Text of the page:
Listen.com said its new digital music service, dubbed Rhapsody, will offer music fans features such as unlimited streams of music, access to more than 50 commercial-free Net radio stations, and a playlist-sharing program that lets people create mixes and send them to friends.
But for now, Listen.com says it lacks major-label content that would give it a broad mix of songs from well-known musicians.
Sources close to EMI Group said the label--one of the Big Five record companies--expects to announce Monday that it has licensed its music to Listen.com. Dave Williams, vice president of product management at Listen.com, would not comment on specific deals or negotiations. He said, however, that the company is in negotiations with all the major labels and that "there will be content parity between our services and other services within the next few months."
"I think that it will be far less about who's got which content and far more about which product experience offers the best value to the consumer," Williams said.
The major labels are gearing up to launch their own online music subscription services in an attempt to change the digital music landscape. Sony and Vivendi Universal are expected to release Pressplay, while RealNetworks, AOL Time Warner, Bertelsmann and EMI are moving closer to launching MusicNet.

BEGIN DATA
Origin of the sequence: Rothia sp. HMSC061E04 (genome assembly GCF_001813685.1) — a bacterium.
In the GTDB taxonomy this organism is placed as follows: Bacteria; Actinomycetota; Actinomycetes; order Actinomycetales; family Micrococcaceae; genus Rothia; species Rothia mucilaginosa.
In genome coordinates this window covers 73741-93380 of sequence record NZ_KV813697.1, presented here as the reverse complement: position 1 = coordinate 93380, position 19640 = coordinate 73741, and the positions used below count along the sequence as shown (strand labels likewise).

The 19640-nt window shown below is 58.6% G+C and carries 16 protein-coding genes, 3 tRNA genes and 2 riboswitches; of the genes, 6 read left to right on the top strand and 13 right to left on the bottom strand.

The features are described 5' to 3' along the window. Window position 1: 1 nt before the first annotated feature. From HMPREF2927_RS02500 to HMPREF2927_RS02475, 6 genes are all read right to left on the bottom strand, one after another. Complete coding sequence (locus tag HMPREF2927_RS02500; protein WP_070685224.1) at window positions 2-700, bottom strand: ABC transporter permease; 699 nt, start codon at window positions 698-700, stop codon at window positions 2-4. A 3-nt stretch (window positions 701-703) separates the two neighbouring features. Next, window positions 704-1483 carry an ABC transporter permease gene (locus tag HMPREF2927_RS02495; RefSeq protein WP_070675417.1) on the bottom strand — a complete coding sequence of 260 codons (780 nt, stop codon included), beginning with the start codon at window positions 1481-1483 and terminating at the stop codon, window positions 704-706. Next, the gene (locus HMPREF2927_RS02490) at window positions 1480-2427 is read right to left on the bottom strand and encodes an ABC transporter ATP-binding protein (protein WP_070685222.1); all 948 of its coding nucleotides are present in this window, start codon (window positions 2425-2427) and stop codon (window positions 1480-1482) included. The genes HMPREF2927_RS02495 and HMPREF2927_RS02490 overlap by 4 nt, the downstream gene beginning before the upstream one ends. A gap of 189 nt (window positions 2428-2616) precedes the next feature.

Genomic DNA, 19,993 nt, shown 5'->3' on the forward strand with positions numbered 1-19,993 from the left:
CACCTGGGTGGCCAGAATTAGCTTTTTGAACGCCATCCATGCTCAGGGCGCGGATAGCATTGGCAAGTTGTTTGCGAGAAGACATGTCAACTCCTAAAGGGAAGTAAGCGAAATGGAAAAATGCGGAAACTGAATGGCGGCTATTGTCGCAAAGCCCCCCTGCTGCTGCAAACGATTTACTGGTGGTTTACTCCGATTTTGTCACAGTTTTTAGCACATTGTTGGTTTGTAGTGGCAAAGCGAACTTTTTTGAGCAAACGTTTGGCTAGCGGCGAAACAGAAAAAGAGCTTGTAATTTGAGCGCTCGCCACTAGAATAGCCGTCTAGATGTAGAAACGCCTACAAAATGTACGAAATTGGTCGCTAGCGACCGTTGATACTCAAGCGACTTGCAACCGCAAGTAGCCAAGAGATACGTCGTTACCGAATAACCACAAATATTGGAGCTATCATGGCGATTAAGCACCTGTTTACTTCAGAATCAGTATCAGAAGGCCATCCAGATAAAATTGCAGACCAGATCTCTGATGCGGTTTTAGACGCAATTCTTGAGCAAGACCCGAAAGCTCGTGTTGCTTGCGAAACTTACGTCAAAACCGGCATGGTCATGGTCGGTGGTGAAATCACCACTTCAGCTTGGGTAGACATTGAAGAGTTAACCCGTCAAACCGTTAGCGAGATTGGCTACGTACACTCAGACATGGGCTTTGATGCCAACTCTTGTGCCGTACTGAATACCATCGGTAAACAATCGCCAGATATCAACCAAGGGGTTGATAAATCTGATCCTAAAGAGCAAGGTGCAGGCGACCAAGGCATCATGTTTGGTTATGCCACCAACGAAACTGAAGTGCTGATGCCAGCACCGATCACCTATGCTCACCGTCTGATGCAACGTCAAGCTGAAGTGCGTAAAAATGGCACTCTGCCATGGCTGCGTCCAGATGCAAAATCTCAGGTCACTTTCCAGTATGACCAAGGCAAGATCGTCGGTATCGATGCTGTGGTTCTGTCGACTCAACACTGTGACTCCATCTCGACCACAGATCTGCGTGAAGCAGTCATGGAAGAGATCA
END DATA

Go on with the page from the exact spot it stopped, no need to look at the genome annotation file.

Analysts, however, say it could take years for music subscription services to take off--especially if they don't offer "compelling" content that is unavailable on existing file-swapping software.
"Early on (subscription services are) going to have trouble generating a whole lot of momentum behind (the) initial splash," said Jarvis Mak, analyst at Nielsen/NetRatings.
Listen.com said Rhapsody will offer people access to its library of digital music, including those that come from the company's licensing agreements with 37 independent labels, such as Monarch Records, Heydey Records, LoveCat Records and Tinder Records.
Rhapsody, which will be available at Listen.com's Web site, will offer consumers several subscription options: "Naxos Classical" for $5.95 a month that features classical music; "Sampler" for $5.95 a month that gives consumers access to a sample of music from a range of genres; and "Sampler Plus" for $7.95 per month that combines the two catalogs under one subscription.
News.com's Jim Hu contributed to this report.